You might remember the Lamborghini Gallardo Performante, a lighter, angrier, stripier version of the Huracan’s ancestor.
This time, the Performante label stands for much more than fancy wheels, loud stripework and 15 or 20 extra horsepower. ‘The new Performante is in essence a Super Trofeo [the one-make Huracan racing series] car for the road,’ states senior vehicle development manager Dennis Schmitz, beaming with pride.
‘What makes all the difference is the patented ALA concept, short for Active Lamborghini Aerodynamics. It transforms the car by enhancing cornering grip, handling prowess and high-speed stability.’
Despite the camouflage, one quickly deciphers a redesigned nose cone, revised air intakes and an imposing rear wing which sits on two wide mounts. More spoilers, new rims, fresh make-up – is this really all it takes to create a so-called dynamic miracle?
‘There is more to this system than meets the eye,’ promises the chief aerodynamicist Antonio Torluccio. ‘Like precise torque vectoring by air flow management.’ Seems we are on to something interesting here…
Apart from the aero wizardry, there’s also a 10% increase in power and an extra 30lb ft of torque, a 40kg reduction in weight, bespoke Pirelli P Zero Corsa tyres, more aggressively calibrated all-wheel-drive and ESP controls, a freer-breathing exhaust with high-mounted tailpipes, a faster shifting seven-speed dual-clutch transmission, and notably stiffer suspension mounts.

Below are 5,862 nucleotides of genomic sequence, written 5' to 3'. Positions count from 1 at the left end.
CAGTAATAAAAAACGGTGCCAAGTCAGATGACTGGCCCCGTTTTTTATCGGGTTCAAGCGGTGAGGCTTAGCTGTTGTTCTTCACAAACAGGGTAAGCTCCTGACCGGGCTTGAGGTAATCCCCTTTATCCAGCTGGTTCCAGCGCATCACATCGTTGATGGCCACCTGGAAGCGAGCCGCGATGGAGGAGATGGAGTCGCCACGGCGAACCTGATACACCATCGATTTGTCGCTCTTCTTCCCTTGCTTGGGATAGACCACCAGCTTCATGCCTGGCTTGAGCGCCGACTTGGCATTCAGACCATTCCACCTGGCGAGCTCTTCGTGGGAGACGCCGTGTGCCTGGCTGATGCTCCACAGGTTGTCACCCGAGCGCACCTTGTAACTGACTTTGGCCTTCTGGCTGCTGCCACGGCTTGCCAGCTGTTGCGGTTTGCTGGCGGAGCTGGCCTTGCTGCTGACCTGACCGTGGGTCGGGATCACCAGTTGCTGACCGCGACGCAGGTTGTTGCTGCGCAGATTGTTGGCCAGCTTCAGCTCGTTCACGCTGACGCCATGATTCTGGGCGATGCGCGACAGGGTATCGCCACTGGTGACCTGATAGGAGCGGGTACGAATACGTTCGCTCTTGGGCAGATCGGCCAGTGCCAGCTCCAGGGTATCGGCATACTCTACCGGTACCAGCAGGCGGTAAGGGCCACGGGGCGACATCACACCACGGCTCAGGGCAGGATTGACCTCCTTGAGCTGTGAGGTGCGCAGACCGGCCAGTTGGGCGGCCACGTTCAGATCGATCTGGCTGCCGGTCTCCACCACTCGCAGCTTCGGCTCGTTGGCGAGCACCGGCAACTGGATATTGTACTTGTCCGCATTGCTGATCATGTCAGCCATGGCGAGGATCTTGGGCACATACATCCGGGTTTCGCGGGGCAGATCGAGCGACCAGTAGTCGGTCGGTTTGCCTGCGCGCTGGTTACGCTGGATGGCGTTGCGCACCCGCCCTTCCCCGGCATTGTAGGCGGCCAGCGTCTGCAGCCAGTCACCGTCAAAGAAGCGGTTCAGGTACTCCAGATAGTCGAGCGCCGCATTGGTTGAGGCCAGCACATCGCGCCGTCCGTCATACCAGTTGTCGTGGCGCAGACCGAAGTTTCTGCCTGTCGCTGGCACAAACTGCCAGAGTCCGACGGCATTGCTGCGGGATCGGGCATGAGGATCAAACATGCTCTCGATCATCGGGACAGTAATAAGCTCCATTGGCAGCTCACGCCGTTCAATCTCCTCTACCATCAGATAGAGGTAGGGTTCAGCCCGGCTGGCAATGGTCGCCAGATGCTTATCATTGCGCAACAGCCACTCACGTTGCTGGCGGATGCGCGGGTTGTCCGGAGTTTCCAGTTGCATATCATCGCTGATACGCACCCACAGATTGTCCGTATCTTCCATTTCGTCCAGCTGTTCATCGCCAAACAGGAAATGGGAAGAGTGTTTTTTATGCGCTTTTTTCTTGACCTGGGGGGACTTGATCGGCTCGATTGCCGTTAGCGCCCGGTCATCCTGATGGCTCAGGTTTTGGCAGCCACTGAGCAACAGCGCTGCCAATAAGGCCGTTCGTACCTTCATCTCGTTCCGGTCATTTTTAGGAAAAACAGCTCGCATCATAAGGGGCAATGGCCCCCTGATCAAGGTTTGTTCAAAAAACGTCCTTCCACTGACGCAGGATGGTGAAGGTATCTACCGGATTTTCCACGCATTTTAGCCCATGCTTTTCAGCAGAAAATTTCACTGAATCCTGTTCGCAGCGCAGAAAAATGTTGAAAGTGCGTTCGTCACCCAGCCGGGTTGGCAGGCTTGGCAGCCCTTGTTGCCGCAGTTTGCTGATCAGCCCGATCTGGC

Why is Lamborghini building it? Apart from ‘because it can’…
Because there’s a business case for it. Although both the Huracan and Aventador are doing well in the market place, money is tight at Lamborghini. Before the marque’s r&d chief Maurizio Reggiani and his team get the nod to introduce an all-new design or an additional product, they must first milk the existing range by launching at least two highly profitable special edition models per year throughout the life cycle – like this one.
‘In today´s economic climate, we must fight for our goals every step of the way,’ says Reggiani.
Impatiently waiting to prove his point are three blat-blatting Huracans sitting in chatty convoy at the entrance to the pit lane. At the wheel of the silver lead car is the factory test driver Pierluigi Veronesi; car number three looks standard from bottom to top except for a wild green paint job; and in the middle, wearing its psychedelic outfit, is the Performante.
Come on, what’s the Huracan Performante like to drive?
Even with an amateur behind the wheel, the Performante feels invincible. Not because of the increased power and torque; it´s the transformed roadholding which makes you shake the head in disbelief, again and again.